The historic moment in Montreal Canada
Island and Ocean Ecosystems

12 January 2023, Apia Samoa - The Secretariat of the Pacific Regional Environment Programme (SPREP) has applauded the outcome of the 15th Conference of the Parties to the Convention on Biological Diversity (COP15) held recently in Montréal, Canada, where the Kunming-Montréal Global Biodiversity Framework (GBF) was adopted.

The Kunming-Montréal GBF outlines a historic package of measures deemed critical to address the dangerous loss of biodiversity and to restore natural ecosystems.

The document includes four goals and 23 targets for achievement by 2030, as well as guidance for implementation, planning, monitoring, reporting and review and resource mobilisation. It also provides guidelines to help nations to build their capacity to meet the obligations and to boost the fair and equitable use of digital sequence information on genetic resources, which was a key part of the negotiations.

COP15 Presidency

The Director General of SPREP, Mr Sefanaia Nawadra, welcomed the adoption of the Kunming-Montreal Global Biodiversity Framework. He acknowledged all Pacific delegates and SPREP partners who played a role in securing the GBF.

With SPREP as the mandated inter-governmental organisation of the Pacific island countries to protect the Pacific environment, the Director General reiterated that the GBF must address the unique and special circumstances of Pacific island countries.

“Our Pacific countries were well represented in Montréal during the negotiations, and our negotiators actively participated during the process, which in many instances lasted well into the late night and sometimes into the early hours of the next day in what I can only describe as very trying conditions,” said Mr Nawadra.

“We were there as One Pacific Voice with a very clear message: we wanted to adopt an effective and coherent Global Biodiversity Framework which recognises that the Pacific islands region faces unique biodiversity conservation and management issues due to geographic isolation, limited land areas, and vast ocean spaces.

“Through our One Pacific Voice, we advocated that our Pacific member countries need investments in capacity to manage and monitor biodiversity especially the human actions impacting island biodiversity. We also told the world that we believe healthy ocean biodiversity should be a global priority.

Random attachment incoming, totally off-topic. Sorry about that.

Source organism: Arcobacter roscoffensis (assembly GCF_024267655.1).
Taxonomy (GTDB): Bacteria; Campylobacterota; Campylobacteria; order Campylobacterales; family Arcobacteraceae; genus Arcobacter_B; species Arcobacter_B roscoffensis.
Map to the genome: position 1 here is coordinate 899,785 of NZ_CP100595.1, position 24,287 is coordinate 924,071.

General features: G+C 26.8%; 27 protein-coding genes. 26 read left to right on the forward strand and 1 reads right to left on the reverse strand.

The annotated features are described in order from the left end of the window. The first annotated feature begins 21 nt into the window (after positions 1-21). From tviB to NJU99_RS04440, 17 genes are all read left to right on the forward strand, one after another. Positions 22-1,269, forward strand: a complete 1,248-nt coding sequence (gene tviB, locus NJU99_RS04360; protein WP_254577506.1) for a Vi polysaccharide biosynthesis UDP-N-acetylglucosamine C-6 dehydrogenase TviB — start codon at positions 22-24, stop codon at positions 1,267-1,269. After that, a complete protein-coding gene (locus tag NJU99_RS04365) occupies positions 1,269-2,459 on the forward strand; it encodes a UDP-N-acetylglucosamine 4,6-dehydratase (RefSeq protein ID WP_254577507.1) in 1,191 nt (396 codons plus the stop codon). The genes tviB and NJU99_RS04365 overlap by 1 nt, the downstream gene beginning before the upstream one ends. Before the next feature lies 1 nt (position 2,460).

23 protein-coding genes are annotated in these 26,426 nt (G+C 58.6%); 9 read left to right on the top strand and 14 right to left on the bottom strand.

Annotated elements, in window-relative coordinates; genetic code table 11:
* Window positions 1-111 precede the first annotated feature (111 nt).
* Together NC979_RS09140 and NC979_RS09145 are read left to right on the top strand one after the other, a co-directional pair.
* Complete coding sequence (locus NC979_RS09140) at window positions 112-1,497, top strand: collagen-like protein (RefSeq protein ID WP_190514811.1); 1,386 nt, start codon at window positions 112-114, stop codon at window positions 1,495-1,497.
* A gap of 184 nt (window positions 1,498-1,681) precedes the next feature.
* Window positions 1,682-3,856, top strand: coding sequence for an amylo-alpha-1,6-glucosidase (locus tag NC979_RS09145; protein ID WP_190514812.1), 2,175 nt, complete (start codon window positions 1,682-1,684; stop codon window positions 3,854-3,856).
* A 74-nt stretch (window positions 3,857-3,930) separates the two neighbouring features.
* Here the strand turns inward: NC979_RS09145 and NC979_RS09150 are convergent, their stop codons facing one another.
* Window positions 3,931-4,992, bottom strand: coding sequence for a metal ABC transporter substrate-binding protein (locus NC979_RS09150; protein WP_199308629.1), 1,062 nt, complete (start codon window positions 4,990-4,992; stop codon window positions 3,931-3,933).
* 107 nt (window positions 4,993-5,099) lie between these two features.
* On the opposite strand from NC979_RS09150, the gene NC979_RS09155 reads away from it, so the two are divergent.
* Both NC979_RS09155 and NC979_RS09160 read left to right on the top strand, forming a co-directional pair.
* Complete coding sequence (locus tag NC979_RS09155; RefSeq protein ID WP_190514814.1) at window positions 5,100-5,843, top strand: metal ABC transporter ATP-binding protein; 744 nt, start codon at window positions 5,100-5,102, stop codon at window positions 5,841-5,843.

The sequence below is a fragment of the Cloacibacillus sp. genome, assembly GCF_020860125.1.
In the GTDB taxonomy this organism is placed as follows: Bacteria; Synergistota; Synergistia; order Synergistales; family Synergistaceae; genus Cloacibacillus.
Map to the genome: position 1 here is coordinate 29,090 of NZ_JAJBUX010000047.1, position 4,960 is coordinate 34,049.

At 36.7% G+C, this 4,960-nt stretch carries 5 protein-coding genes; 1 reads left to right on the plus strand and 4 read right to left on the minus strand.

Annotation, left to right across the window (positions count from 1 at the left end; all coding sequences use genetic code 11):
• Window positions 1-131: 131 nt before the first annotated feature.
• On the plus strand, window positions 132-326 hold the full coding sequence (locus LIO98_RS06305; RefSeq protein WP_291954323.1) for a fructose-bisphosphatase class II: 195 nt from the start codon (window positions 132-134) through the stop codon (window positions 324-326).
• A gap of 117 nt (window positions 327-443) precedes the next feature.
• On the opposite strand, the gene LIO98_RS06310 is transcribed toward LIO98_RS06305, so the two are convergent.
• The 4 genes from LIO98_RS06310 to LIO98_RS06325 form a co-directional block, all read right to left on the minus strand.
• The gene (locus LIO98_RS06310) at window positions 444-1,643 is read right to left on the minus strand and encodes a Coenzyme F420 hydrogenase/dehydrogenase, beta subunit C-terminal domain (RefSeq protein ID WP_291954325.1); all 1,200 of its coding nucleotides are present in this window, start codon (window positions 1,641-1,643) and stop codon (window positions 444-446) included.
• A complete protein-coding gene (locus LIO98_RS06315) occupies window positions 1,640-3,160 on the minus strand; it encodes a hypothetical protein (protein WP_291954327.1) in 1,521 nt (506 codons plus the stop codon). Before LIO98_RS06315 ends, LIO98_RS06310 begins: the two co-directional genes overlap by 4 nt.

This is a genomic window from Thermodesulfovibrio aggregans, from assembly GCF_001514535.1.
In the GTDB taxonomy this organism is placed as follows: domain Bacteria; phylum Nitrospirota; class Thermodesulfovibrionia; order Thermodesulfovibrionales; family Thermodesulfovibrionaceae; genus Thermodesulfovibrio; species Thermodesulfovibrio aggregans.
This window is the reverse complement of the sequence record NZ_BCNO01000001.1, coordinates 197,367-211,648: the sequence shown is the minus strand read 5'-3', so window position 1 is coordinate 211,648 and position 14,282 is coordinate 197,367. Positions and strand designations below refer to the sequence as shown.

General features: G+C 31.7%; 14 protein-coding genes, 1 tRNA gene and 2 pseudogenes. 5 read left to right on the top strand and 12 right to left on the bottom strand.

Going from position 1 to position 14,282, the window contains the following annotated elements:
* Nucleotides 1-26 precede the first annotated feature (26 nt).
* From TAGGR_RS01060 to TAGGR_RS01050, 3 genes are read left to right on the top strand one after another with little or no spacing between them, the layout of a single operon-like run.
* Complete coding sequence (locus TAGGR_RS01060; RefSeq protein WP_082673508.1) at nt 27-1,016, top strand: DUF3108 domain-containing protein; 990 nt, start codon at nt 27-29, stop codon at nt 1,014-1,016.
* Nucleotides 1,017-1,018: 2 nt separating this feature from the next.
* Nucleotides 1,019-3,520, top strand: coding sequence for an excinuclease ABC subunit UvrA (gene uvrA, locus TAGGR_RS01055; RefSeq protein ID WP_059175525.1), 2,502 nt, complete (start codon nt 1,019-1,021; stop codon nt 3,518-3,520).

“The outcome of COP15 provides a critical step in our journey towards achieving our goals and aspirations to conserve our unique Pacific biodiversity and to stop the dangerous loss of biodiversity throughout the world.

“Like all things in life, and especially when it comes to negotiations of this nature, the Pacific nations did not get everything we wanted, but the outcome lays the foundation upon which we will continue to build upon as we look to the future. I want to thank all the Pacific negotiators and everyone who played a role. I acknowledge that it was a very difficult time and some of them did not spend Christmas with their families and loved ones because of the challenges associated with having to attend the meeting. We thank you.”

Chaired by China and hosted by Canada at Montréal's Palais des Congrès from 7–19 December 2022, the negotiations involved more than thirty delegates from Pacific countries who were among representatives of 196 governments. The Kunming-Montréal GBF becomes the first global framework on biodiversity adopted since the Aichi Biodiversity Targets in 2010.

Some Pacific delegates at the meeting

Fourteen Pacific Islands countries are party to the CBD, and they actively contribute to a unified One Pacific Voice on collective issues at COP15. The countries present in Montréal were the Cook Islands, Federated States of Micronesia, Fiji, Kiribati, Niue, Nauru, Palau, Papua New Guinea, Republic of the Marshall Islands, Samoa, Solomon Islands, Tonga, Tuvalu and Vanuatu.

The Pacific islands stand ready as a region to implement the priority actions for biodiversity through the endorsed Framework for Nature Conservation and Protected Areas 2021–2025, coordinated through SPREP and the Pacific Islands Roundtable for Nature Conservation (PIRT), and will contribute to the 2050 Strategy.

Led by SPREP, support to Pacific island countries during the CBD negotiations has been implemented with technical input through the PIRT, and includes a One Pacific approach involving support from the Office of the Pacific Ocean Commissioner and the Pacific Community at COP15 with financial assistance from the Government of Australia and the ACP MEA Phase 3 Project funded by the European Union and the Organisation of African, Caribbean and Pacific States for the ACP countries.

To find out more about the four goals and 23 targets to be achieved by 2030 in the GBF, visit: